Here is a shot which shows the location of the box. It's on the South side of the tree and mostly shaded during the day, but does get some sun in the afternoon.
|New Box 1 in tree - 25th Aug 2020|
The box was not up long before the possums came to check it out; first was Rahmet and later Sasha and Wink visited. No possum has slept in the box yet.
|Rahmet visiting Box 1 - 25th Aug 2020|
|Sasha (top left) and Wink (bottom right) visiting Box 1 - 25th Aug 2020|
The other day you had a total of 6 possums in the possum boxes. Is that a record for Possum TV?ReplyDelete
I think so, but I would have to check the records to be certain.Delete
Gumdrop (a ringtail) was using Box 2 from 2009 to 2012 and often had two (and once even three) babies with her. Leena and Kiki were also around during this time period and one or both may have a baby with them as well, so it's theoretically possible, although unlikely, that this record could have been equalled or even beaten.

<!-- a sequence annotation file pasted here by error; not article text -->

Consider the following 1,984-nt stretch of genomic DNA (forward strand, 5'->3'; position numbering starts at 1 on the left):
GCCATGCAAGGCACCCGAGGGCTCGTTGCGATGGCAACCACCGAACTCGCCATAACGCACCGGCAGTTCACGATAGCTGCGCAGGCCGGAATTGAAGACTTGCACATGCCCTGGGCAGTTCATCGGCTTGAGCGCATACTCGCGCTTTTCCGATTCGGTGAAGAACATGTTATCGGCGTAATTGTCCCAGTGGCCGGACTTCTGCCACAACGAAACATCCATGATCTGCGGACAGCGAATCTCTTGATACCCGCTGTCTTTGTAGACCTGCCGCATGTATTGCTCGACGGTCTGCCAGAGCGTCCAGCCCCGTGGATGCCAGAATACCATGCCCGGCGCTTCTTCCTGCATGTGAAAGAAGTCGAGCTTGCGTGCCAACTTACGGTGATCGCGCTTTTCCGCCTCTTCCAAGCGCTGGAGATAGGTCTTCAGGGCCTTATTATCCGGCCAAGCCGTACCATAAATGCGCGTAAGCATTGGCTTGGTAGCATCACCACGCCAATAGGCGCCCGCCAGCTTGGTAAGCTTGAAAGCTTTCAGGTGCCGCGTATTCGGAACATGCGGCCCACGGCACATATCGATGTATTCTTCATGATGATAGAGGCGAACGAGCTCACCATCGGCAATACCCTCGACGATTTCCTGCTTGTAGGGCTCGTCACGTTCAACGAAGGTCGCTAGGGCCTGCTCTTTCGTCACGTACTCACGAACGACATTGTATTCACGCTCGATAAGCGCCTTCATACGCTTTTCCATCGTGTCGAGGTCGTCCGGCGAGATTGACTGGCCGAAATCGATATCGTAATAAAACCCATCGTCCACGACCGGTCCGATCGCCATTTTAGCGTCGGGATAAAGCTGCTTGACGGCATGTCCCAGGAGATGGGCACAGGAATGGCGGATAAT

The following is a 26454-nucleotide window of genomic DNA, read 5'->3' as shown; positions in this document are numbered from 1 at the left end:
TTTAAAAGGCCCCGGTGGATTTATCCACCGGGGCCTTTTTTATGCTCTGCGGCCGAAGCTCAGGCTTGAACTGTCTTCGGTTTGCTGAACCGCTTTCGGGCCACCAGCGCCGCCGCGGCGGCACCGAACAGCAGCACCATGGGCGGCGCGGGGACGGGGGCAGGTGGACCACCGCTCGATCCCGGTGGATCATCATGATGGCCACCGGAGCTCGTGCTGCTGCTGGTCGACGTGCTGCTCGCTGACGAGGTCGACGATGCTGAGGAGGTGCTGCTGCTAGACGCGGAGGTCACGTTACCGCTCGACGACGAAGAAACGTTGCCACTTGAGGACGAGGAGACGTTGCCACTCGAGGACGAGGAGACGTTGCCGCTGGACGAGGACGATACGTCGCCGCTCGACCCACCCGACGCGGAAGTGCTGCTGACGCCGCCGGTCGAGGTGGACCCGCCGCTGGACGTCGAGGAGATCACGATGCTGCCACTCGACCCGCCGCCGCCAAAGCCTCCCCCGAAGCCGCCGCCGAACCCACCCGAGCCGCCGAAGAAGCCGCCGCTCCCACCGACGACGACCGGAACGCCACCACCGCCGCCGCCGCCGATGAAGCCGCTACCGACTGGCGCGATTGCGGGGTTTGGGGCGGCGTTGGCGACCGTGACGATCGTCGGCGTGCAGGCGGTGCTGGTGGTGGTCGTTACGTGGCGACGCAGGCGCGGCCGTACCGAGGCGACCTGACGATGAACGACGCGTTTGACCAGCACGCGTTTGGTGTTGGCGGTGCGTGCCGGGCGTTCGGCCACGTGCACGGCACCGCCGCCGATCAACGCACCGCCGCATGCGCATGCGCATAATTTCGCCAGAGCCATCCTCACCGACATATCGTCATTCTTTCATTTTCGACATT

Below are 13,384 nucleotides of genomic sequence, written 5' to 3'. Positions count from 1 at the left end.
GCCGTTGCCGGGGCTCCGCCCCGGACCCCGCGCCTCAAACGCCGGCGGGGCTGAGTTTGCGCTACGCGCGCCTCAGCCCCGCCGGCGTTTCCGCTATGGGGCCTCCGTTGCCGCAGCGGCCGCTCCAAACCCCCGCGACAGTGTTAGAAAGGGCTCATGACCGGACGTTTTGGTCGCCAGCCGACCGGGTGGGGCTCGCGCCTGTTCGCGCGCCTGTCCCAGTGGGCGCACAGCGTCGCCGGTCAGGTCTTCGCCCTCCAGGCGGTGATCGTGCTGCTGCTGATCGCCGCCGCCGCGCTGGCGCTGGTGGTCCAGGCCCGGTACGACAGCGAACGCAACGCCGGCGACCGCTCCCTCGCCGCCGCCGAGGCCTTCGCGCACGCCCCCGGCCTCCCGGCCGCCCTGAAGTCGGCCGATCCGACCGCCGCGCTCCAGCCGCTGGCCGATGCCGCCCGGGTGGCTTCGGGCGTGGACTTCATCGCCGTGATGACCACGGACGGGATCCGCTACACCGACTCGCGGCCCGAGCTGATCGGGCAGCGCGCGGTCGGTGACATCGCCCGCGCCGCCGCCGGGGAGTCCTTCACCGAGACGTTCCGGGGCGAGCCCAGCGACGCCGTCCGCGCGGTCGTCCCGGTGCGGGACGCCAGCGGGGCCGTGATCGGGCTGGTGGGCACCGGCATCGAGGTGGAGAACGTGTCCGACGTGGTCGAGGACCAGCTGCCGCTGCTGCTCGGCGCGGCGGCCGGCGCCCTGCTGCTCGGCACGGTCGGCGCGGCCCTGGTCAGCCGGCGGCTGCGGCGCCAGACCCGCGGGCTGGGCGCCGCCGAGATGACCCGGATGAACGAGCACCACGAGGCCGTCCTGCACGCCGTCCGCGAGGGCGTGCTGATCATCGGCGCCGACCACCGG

So it is probably a record for the number of brushtail possums in the possum boxes.Delete
Yes, I'm pretty sure it's a record for the number of brushtails.Delete
So my family had petunias, pansies and violas being eaten. Anyway, we thought it might be a possum (because once I randomly fed petunia dead heads to a young possum and inadvertently trained it to eat petunias). So we set up a wildlife camera in front of a set of hanging baskets but it turned out to be rat.ReplyDelete
Does Morse (or other rats) eat flowers?
I haven't seen any of the rats here eating flowers, but rats are super good at hiding from humans when they want so I probably wouldn't see them if they were.Delete
Generally here, flowers high up in the trees disappear more quickly than those near the ground, which suggests it's mainly possums getting them, but perhaps the rats also find it safer to take the higher up flowers first.